Thursday, December 1, 2011

Kick off of 15 Days of Christmas with Cynthia MacGregor

Please welcome my special guest author, Cynthia MacGregor. Thanks so much for being her today, Cynthia, and for kicking off my 15 Days of Christmas Event!!


by Cynthia MacGregor

How does your family celebrate holidays...and not just "The Holidays"--the major ones that stare with Thanksgiving, end with New Year's, and include Christmas and/or Chanukah and/or Kwanzaa? I'm talking about all holidays, including the patriotic ones, the minor ones, and every other "special" day on the calendar.

If you have kids at home, you are probably interested in several things in connection with the holidays:

· Making the holidays meaningful--they're more than just a day off from school.

· Making memories that your kids will treasure long after they're grown: "Oh, I remember when we were kids, on Easter Mom would always __________."

There are two primary things you can do that will make holidays-any holiday-more meaningful and help makememories your kids will treasure. Pick either one. Pick both.

One is to initiate a custom that's specific to your family and centers around that holiday, be it Christmas or Thanksgiving, Presidents' Day or Valentine's Day, or even such occasions as the night of a full moon or the first day of spring. The other is to develop a ceremony for that occasion.

I happen to have written two books that touch on those two subjects-but whether or not you buy the books, I still urge you to follow their precepts.

The traditions you establish for your family need not be anything spectacular. They can be small and always saying a prayer when you put your Christmas tree topper in place, and then observing a moment of silence, or hiding a child's birthday presents instead of giving them to him/her outright, so that she/he has the fun of searching the house, knowing the s/he is looking for five presents...but s/he has to find them before s/he can open them.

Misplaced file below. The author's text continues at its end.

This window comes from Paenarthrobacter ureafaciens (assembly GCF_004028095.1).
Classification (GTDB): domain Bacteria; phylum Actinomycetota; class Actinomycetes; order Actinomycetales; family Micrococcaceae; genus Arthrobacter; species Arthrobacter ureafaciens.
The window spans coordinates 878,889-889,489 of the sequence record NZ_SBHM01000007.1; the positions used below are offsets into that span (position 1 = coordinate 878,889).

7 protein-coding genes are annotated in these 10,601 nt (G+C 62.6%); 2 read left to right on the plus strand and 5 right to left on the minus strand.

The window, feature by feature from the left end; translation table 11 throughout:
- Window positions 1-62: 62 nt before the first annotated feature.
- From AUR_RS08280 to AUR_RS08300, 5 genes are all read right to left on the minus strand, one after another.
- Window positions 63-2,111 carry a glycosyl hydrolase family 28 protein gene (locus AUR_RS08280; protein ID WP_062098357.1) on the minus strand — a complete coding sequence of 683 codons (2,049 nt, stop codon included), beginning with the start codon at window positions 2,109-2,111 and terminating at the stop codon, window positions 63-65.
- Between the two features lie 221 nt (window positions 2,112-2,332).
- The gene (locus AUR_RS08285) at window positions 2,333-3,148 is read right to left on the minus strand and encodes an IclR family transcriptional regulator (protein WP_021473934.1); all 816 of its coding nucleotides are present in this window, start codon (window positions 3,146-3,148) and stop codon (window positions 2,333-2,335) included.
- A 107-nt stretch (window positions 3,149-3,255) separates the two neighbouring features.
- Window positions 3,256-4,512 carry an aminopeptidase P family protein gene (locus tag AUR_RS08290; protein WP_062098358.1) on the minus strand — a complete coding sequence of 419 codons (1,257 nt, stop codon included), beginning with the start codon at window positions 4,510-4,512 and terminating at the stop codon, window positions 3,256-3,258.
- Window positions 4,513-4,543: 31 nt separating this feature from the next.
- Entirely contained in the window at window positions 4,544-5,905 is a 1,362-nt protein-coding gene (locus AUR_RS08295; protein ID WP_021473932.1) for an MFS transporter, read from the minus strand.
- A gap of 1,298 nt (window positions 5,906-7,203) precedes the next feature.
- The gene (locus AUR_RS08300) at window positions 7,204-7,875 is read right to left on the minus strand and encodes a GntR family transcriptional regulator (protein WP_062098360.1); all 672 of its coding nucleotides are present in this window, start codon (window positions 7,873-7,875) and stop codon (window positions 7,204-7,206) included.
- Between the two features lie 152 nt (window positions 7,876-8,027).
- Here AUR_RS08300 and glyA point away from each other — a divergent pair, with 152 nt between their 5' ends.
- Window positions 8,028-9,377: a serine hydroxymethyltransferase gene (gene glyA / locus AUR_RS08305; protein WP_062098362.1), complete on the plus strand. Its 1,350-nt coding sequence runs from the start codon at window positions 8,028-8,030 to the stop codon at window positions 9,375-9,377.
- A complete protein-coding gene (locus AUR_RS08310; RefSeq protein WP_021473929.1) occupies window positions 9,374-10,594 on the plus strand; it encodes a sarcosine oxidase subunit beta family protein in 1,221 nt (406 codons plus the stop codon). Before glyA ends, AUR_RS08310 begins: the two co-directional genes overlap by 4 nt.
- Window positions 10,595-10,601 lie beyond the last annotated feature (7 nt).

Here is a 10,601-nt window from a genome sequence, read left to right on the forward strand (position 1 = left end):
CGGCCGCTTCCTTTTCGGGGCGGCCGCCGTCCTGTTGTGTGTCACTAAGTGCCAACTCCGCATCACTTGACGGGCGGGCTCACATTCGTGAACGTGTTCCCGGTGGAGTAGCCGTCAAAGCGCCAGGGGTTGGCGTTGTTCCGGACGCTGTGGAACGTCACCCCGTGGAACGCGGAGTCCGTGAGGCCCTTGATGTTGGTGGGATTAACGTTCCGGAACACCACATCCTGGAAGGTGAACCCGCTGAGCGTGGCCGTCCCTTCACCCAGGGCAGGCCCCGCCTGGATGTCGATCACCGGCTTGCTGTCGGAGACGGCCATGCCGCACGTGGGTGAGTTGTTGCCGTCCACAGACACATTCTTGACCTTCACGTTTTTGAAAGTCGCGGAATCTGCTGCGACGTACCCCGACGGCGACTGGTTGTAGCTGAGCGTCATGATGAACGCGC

Family Traditions, Customs and Celebrations is a compilation of just such traditions that were started in real families all over and perpetuated through the years. Most are unique to just one family; none is a universal, widespread, time-honored tradition. Most of these ideas will be new to you, though you are welcome to borrow them to use in your family.

The ceremonies in Family Ceremonies for Life's Occasions celebrate not only calendar holidays such events as birthdays but also life's major and minor milestones from moving into a new house to paying off the mortgage, from celebrating the birth of a child to celebrating an engagement; and yes, there are even ceremonies for such sad occasions as the death of a pet. Even the day that a child gets his/her first driver's license can be solemnized by a ceremony...and maybe that will help the teenager remember to take driving seriously and not drive carelessly or foolishly.

Naturally, I hope you'll buy both these books, but even if you don't want to, you can still write your own ceremonies and invent your own customs and traditions. The important thing to remember is that they make your family special, draw your family closer together, and weave lasting memories that will warm your kids' hearts long after they're grown. "My family was really neat! I remember from back when Iw as very little, my folks would always ____________."

What will your kids remember? What makes your family special? What sets your family apart from others and creates special days that really are special and not just an excuse for a day off from school or a chance to get presents? Does your child get to wear a birthday crown and sit in a place of honor at dinner on his birthday? Does your child get to choose the dinner menu when he brings home a good report card? Do you create a family New Year's Eve celebration by sharing favorite memories?

What will your children remember from their growing-up years? What memories are you creating?

It's never too late to start.

* * *

If you want to order either of these two books, you'll find them at

Happy Holidays...all the holidays! From my house and my heart to yours.

Cynthia MacGregor


  1. What a vital part of growing up, the traditions that you hopefully carry down to your own families. I have a few that I have carried down, from passing out the presents one at a time from oldest to youngest, etc. These books sound fascinating and are going on my TBR list right now.

  2. I found that having a family dinner together with just the four of us for each person's birthday was a family tradition since the birthday person chooses the dinner.
    mce1011 AT aol DOT com